Previously on Midlife Crisis Crossover:
It’s that time again! The eighth annual Chicago Comic and Entertainment Exposition (“C2E2″) just wrapped another three-day extravaganza of comic books, actors, creators, toys, props, publishers, freebies, Funko Pops, anime we don’t recognize, and walking and walking and walking and walking…
…and the densest Artists Alley we’ve ever seen. Eleven double-length rows of writers, artists, cartoonists, painters, print makers, button sellers, novelists, professionals, amateurs, up-‘n’-comers, elder statesmen, internet sensations, and quiet ones you gotta watch. It was an array so nice, I had to walk it twice, and I still missed a few people I’d wanted to meet. Some had autograph lines longer than the voice actors’. Some just weren’t at their tables when I passed by. A few called in sick, but are hopefully feeling much better now.
But before we got that far, we managed to make time for a pair of panels — one about comics, the other about Star Wars.
As soon as we arrived at McCormick Place on Friday and got our bearings, we headed up to a 12:15 Q&A with Timothy Zahn, one of the most celebrated authors ever to bring the Star Wars Expanded Universe to life. My wife Anne first met him several years ago when he did a Barnes & Noble signing here in Indianapolis, but a lot’s changed since then.
Zahn’s previous work in the Expanded Universe included such novels as Heir to the Empire and Outbound Flight. Though the Expanded Universe in general has been rechristened “Star Wars Legends” and superseded by the new canon in the wake of The Force Awakens, one of Zahn’s most memorable creations, the devious Grand Admiral Thrawn, was recently recruited as a major Big Bad for the animated series Star Wars Rebels. For value-added synergy, Del Rey and showrunner Dave Filoni invited Zahn to rejoin the fold and provide an origin tale. Hence his latest novel, Thrawn, which debuted up high on last week’s New York Times bestseller list.
Zahn spoke a bit about the book without spoilers and about the collaborative process with the Lucasfilm Story Group, for whom he had nothing but praise. He may or may not have hinted that he’s not finished with Star Wars yet. And he kindly shared his thoughts about his place in the old Expanded Universe, particularly the fact that his Star Wars novels by and large haven’t been wholly nullified by the newer books or works yet. Thrawn is a prequel that takes place well before his original trilogy and interlocks with the majority of it rather nicely. Even if parts are ultimately removed from continuity, he described their standings as “campfire stories” — tales that retain a basis in their reality and are still worth telling and hearing. If there was anyone in the audience dying to make an obnoxious “Bring Back Legends” protest stand, they kept their mouth shut and their manners in check.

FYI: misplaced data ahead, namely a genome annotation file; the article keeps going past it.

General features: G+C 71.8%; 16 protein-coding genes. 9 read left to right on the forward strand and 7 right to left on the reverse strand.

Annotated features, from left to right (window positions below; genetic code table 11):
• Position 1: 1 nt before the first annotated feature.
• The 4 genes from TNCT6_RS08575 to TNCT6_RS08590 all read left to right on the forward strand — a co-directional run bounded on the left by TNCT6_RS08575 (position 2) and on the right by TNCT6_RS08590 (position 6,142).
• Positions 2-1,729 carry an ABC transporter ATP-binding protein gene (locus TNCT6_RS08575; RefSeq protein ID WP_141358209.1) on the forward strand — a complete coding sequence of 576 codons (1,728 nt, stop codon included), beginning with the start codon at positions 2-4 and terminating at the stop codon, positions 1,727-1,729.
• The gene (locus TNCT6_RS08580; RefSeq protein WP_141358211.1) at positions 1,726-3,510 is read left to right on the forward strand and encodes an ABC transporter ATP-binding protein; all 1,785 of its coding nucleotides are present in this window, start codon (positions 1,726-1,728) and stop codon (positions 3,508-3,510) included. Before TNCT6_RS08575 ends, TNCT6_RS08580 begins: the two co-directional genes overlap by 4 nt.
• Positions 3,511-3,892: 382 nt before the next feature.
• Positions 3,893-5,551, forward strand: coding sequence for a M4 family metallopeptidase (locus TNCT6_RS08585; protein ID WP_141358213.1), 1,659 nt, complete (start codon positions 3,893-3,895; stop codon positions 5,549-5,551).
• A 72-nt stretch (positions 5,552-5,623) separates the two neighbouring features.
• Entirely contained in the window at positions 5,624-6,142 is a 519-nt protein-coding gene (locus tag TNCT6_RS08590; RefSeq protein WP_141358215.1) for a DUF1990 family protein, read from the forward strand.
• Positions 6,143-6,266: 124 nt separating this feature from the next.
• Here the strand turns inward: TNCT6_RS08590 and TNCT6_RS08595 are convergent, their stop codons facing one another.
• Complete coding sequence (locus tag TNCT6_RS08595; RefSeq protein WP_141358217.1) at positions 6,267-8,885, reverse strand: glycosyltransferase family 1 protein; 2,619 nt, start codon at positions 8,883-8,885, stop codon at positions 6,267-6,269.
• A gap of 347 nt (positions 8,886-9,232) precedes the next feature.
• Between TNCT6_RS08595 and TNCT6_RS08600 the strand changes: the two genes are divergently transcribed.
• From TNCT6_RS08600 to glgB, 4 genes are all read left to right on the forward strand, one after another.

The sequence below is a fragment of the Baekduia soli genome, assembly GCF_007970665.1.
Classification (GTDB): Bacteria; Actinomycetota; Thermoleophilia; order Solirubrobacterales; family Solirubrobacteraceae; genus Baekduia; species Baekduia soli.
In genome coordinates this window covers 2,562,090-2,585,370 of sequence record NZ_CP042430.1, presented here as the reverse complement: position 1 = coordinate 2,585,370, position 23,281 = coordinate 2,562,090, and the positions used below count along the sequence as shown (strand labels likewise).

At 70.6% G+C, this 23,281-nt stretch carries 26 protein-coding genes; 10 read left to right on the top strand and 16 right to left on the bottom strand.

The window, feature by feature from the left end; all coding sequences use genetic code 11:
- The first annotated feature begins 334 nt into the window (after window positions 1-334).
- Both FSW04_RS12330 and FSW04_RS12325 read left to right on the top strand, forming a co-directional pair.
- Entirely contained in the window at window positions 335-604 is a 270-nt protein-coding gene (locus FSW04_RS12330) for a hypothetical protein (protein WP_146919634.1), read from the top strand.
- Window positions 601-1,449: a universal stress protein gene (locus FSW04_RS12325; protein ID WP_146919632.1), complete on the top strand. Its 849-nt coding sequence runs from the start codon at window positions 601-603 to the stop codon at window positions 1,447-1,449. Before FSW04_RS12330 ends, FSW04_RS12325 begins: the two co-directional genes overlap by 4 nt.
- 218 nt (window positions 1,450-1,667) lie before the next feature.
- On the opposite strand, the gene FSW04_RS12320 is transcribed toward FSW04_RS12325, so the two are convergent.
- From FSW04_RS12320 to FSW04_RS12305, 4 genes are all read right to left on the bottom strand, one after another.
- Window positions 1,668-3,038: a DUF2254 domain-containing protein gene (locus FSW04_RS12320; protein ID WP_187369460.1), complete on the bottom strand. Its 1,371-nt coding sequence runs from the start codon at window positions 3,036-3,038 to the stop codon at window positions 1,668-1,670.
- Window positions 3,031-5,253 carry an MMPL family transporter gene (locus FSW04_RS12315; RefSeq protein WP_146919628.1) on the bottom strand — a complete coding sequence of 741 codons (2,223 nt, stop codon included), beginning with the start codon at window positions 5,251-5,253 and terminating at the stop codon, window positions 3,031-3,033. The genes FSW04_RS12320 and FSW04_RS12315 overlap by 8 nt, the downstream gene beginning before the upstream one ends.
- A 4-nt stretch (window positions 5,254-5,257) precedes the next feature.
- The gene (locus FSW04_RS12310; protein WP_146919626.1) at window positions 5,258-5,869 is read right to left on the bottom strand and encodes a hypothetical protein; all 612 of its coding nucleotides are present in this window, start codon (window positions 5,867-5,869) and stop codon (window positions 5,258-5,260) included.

After the Q&A, Zahn and most of the audience adjourned to the celebrity autograph area in the exhibit hall for a round of book sales, signings, and happy exchanges with the author.
Later on Friday afternoon, I was glad to fit in a comics-related panel, what with C2E2 being a comic convention and me being a comics reader. Seems like a natural idea, but too many cons pass by with me missing all such chances, or lamenting the dearth thereof. In this case the lucky event was an Image Comics panel focusing on “relevance”, which took on different definitions depending on which guy was speaking.
Seated left to right: Jonathan Hickman (Black Monday Murders, The Dying & the Dead, East of West); Paul Azaceta (Outcast); Kieron Gillen (the internet-popular The Wicked + the Divine); and relative newcomer Daniel Warren Johnson (the recently launched Extremity). Not pictured: scheduled panelist Jeff Lemire (Descender; A.D.: After Death; Royal City), who was unable to attend due to illness. Each had their own thoughts to contribute about their approaches to art, theme, sociopolitical ramifications, and so forth, though to be honest I got the impression Hickman would rather have been either writing or partying than talking about writing.
And then there was Artists Alley. Lengthy and scintillating and jam-packed with sellers and buyers and gawkers alike. Best of all, I found reading material! Longtime MCC readers may recall I’m on the prowl for comics and graphic novels wheneve I’m angling to empty my wallet in an Artists Alley. In my darker moments I’m tempted to look into printing a standoffish T-shirt that reads “NO PRINTS, NO POSTERS, NO PLAYTHINGS, JUST GOOD COMICS.”
The following talented creators put up with my wife and/or me within the space of a valuable moment of their time at C2E2 in between finishing commissioned sketches and other, more desirable endeavors. I made a point of throwing money at them and amassed quite the presumably amazing addition to my reading pile.
There was one more very special name hanging out in Artists Alley, but we’ll get back to him in Part 4. Not pictured but a pleasure to spend with:
* Ale Garza, artist of Get Jiro, a DC/Vertigo graphic novel written by TV chef/foodie Anthony Bourdain.
* Writer Charles Soule, who’s been listed in previous years’ write-ups and for whom I may need a frequent-buyer punch-card.
* Trevor Mueller, whose Albert the Alien is a delightful all-ages science adventure romp worth seeking out.
The list of great folks we didn’t get to meet is ten or twelve times this. For curious comics fans out there, the longest autograph lines I saw in Artists Alley belonged to writer/novelist Greg Rucka, the UK comedy team of Kieron Gillen and Jamie McKelvie, and former jeans model Rob Liefeld.
To be concluded! Other chapters in this miniseries: